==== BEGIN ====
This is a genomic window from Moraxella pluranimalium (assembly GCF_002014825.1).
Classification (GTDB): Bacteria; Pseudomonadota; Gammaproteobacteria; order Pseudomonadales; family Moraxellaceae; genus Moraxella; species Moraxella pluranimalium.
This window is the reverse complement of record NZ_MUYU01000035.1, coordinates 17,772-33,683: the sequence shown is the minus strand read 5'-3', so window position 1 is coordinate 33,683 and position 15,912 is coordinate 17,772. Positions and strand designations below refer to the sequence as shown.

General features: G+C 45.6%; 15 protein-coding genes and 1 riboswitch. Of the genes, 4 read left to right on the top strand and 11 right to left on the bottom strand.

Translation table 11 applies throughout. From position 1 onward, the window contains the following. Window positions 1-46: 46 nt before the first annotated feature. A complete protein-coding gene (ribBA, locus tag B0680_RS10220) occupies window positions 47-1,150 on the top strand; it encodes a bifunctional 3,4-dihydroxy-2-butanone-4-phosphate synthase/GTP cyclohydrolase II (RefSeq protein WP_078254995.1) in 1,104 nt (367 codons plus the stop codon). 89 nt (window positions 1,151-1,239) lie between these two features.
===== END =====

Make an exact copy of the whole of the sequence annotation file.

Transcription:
This is a genomic window from Moraxella pluranimalium (assembly GCF_002014825.1).
Classification (GTDB): Bacteria; Pseudomonadota; Gammaproteobacteria; order Pseudomonadales; family Moraxellaceae; genus Moraxella; species Moraxella pluranimalium.
This window is the reverse complement of record NZ_MUYU01000035.1, coordinates 17,772-33,683: the sequence shown is the minus strand read 5'-3', so window position 1 is coordinate 33,683 and position 15,912 is coordinate 17,772. Positions and strand designations below refer to the sequence as shown.

General features: G+C 45.6%; 15 protein-coding genes and 1 riboswitch. Of the genes, 4 read left to right on the top strand and 11 right to left on the bottom strand.

Translation table 11 applies throughout. From position 1 onward, the window contains the following. Window positions 1-46: 46 nt before the first annotated feature. A complete protein-coding gene (ribBA, locus tag B0680_RS10220) occupies window positions 47-1,150 on the top strand; it encodes a bifunctional 3,4-dihydroxy-2-butanone-4-phosphate synthase/GTP cyclohydrolase II (RefSeq protein WP_078254995.1) in 1,104 nt (367 codons plus the stop codon). 89 nt (window positions 1,151-1,239) lie between these two features.